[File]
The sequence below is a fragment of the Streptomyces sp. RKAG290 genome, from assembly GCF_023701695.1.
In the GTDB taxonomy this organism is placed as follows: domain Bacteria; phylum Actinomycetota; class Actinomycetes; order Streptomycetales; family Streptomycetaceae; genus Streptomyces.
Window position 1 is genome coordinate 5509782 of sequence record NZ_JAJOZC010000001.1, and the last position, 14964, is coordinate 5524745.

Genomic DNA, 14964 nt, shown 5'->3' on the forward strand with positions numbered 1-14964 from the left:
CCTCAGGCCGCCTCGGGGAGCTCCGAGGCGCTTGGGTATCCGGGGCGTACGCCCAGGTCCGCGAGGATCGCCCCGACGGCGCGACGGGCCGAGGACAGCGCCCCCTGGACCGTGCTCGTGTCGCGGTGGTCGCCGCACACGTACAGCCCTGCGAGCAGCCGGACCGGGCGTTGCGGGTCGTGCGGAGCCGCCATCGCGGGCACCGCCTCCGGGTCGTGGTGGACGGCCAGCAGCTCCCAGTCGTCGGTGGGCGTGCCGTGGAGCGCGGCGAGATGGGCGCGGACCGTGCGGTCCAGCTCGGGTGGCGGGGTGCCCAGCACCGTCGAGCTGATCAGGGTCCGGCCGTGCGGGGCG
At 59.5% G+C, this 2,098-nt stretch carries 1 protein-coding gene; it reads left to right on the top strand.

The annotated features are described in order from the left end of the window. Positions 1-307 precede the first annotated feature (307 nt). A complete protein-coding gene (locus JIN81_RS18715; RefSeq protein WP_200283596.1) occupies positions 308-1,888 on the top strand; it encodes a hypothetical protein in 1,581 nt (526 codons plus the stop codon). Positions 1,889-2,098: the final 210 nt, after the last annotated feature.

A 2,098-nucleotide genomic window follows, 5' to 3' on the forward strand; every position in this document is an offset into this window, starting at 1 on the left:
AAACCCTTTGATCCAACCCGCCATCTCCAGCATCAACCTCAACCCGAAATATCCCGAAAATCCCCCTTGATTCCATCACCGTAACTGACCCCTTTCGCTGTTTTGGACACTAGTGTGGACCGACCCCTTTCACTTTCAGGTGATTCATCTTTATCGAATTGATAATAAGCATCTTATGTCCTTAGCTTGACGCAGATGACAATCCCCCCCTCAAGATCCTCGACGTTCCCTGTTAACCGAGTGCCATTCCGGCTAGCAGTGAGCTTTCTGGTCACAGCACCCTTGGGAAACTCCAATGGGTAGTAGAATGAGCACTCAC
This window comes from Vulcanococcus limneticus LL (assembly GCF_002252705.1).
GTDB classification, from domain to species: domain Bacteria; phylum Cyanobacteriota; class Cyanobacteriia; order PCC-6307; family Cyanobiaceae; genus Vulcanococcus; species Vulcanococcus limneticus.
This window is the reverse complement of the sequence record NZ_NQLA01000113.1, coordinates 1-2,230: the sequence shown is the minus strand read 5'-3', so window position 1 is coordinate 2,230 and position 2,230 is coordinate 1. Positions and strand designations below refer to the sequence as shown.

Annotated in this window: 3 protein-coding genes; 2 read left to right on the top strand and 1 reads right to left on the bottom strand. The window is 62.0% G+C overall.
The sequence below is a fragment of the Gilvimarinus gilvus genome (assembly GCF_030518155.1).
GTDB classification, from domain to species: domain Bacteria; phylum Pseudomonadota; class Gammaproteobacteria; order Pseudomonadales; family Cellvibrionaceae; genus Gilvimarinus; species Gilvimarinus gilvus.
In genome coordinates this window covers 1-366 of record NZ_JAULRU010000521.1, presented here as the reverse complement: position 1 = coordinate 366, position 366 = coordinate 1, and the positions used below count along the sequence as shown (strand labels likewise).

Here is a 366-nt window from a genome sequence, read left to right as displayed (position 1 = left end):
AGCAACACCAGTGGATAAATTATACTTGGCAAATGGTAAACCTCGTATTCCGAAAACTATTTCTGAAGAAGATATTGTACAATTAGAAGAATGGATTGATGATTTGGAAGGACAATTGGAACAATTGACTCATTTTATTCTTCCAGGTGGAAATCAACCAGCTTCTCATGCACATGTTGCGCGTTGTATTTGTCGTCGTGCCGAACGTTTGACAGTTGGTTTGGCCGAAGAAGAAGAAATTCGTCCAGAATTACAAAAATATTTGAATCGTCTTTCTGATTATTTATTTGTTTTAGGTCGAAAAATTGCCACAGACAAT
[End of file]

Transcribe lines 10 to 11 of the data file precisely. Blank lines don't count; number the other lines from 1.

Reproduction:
This window comes from Vulcanococcus limneticus LL (assembly GCF_002252705.1).
GTDB classification, from domain to species: domain Bacteria; phylum Cyanobacteriota; class Cyanobacteriia; order PCC-6307; family Cyanobiaceae; genus Vulcanococcus; species Vulcanococcus limneticus.